Former Chicago Police Officer Joseph Walsh stood about two feet from the jury box Tuesday, playing the role of Laquan McDonald as Walsh re-enacted the final seconds of the 17-year-old’s life before he was shot.
Walsh volunteered to step off the witness stand during cross-examination by lawyers for his former partner, Jason Van Dyke. He directed Van Dyke’s lawyer, Randy Rueckert, to stand at the back of the well of the courtroom, at about the distance Walsh said he and Van Dyke were from McDonald, seconds before Van Dyke fired 16 shots at the knife-wielding McDonald.
McDonald was getting “more aggressive” as he walked on a diagonal line past — and slightly away — from the two officers, Walsh told the jury.
“His right shoulder and right arm had come up in front of him . . . as he progressed in our direction,” Walsh said, pivoting toward the jury box. “He turned and looked in our direction, with a stare and a focus beyond us, like that.”
Jurors looked at Walsh, their attention rapt.
“That’s when I believe the first shot occurred, when he turned his right shoulder,” Walsh said.
During more than an hour on the stand Tuesday, the second day of testimony in Van Dyke’s trial for McDonald’s murder, Walsh clearly was not willing to second guess his partner. His account also did not differ greatly from one he gave to investigators soon after the shooting, a statement for which he was charged for allegedly trying to cover up for Van Dyke.
Walsh resigned from the force in 2016, after a city Inspector General’s report recommended he and 10 other officers be fired for their roles in the initial investigation which cleared Van Dyke of wrongdoing. Walsh and two other officers were charged with obstruction of justice and conspiracy counts in 2017. Walsh testified Tuesday under a deal for use immunity, meaning none of his testimony can be used for criminal charges.
Walsh’s testimony could be key for both sides. Walsh’s testimony provides the defense’s best chance at undermining the dashcam footage of the shooting that appears to show McDonald walking away from the two officers. Walsh consistently said the video, filmed from behind McDonald, did not show what he and Van Dyke saw.
For the prosecution, the fact that Walsh had nearly the same perspective on McDonald, yet never fired a shot, buttresses their theme that Van Dyke’s use of deadly force was unjustified.
Walsh said Van Dyke was in front of him when Van Dyke fired the first shots at McDonald. Walsh said McDonald, who fell to the ground after being hit with the first shots, was still a threat because he had a knife. Assistant Special Prosecutor Joseph Cullen asked why Walsh didn’t fire on McDonald while the teen was on the ground, even as his partner was firing multiple shots.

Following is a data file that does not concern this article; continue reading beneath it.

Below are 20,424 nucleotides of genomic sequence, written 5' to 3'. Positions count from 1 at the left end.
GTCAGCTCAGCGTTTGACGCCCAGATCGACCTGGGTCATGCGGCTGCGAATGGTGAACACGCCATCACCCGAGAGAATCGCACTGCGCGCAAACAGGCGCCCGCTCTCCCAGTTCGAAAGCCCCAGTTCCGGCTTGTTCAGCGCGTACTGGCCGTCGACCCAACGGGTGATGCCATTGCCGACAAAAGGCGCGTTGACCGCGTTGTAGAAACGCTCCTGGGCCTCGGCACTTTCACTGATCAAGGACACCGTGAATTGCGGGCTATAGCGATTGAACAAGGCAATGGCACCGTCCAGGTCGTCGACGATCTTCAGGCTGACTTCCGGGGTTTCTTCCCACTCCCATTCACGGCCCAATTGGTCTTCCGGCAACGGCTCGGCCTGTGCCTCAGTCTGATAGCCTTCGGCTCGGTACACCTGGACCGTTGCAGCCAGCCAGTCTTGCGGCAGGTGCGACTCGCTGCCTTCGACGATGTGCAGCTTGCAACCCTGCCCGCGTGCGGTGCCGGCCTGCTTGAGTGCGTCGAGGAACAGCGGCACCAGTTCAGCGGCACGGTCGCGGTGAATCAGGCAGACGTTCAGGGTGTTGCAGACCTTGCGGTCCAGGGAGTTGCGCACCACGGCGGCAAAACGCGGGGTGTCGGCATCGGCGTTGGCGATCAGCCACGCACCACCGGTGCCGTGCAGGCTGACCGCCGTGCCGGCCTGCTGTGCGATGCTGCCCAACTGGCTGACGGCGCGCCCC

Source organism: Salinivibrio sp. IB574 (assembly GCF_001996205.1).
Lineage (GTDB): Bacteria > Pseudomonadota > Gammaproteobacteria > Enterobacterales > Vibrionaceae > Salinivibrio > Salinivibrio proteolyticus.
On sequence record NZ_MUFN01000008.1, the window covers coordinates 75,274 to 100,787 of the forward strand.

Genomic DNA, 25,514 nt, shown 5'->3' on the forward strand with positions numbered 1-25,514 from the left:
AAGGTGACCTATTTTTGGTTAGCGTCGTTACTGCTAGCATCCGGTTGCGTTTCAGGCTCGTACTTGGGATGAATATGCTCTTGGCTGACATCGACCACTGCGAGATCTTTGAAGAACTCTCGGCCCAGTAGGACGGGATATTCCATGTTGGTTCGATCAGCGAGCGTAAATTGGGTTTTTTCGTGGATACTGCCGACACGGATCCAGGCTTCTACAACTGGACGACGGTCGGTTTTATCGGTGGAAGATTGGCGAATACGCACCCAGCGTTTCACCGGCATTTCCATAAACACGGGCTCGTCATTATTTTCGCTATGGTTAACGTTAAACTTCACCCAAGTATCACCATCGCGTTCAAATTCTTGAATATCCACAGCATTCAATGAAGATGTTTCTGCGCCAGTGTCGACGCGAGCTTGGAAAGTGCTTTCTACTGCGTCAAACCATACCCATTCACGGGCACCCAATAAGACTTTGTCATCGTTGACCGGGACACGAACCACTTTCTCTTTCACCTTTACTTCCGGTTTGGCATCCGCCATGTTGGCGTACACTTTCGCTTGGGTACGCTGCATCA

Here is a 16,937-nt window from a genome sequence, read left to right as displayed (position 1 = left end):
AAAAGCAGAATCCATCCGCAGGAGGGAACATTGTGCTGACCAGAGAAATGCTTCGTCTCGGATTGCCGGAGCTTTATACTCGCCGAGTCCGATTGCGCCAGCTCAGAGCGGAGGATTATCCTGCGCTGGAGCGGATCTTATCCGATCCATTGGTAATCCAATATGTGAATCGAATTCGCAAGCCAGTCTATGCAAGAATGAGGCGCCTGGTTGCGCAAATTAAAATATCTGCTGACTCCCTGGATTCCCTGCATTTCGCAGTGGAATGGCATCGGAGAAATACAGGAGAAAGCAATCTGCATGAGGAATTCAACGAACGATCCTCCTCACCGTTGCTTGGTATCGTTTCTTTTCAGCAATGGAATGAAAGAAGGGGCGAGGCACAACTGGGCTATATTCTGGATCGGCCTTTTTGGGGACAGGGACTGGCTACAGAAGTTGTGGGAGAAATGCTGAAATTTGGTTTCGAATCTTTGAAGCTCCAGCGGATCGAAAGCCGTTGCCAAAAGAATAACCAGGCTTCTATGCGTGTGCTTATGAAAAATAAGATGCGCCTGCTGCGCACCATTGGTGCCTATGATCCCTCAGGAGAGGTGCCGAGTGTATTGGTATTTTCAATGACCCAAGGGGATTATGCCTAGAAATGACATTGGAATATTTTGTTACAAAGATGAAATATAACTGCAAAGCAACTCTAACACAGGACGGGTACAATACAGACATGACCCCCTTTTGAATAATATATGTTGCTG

“I was convinced that Officer Van Dyke took necessary action to save himself and myself,” Walsh said.
Prosecutors noted Walsh was under indictment but are barred from going into details. But prosecutors did not explore discrepancies between what Walsh testified to and his initial reports on the shooting. They also passed on that opportunity with another cop, Dora Fontaine, who testified Monday.
“It’s definitely strategy,” veteran defense attorney Terry Ekl said. Ekl said prosecutors likely chose not to impeach Fontaine because her testimony on the stand was better for their case.
Fontaine said Monday she didn’t see McDonald make aggressive movements. In police reports from 2014, Fontaine reportedly said that McDonald raised his arm “as if attacking” Van Dyke.
“They’re better off with her trial testimony than they are with the inconsistent statement that’s in the police report,” Ekl said.
Prosecutors may have had a bigger incentive to try to discredit Walsh, though, using his earlier comments in police reports that McDonald “continued moving” after he was shot and tried to get up with his knife.
Walsh testified Tuesday that McDonald remained a threat after he fell to the ground because he was armed with a knife and moving — but never described McDonald as trying to get up.
If Walsh made a statement contradicted by the video, Ekl said, prosecutors could ask jurors in closing arguments, “why should you believe a word out of this guy’s mouth?”
Eric Sussman, the ex-top deputy to Cook County State’s Attorney Kim Foxx, questioned calling Walsh or other officers as prosecution witnesses. Without grants of immunity, none of the officers likely would have testified. If called by defense without immunity, the officers likely would have taken the Fifth.
“You’ve got the video of the officers, and you already know that they are going go be hostile towards the state’s theory of the case,” Sussman said. “I would question whether, from a prosecution perspective, that whatever helpful testimony you’re going to get from these officers is worth giving the defense some very sympathetic witnesses.”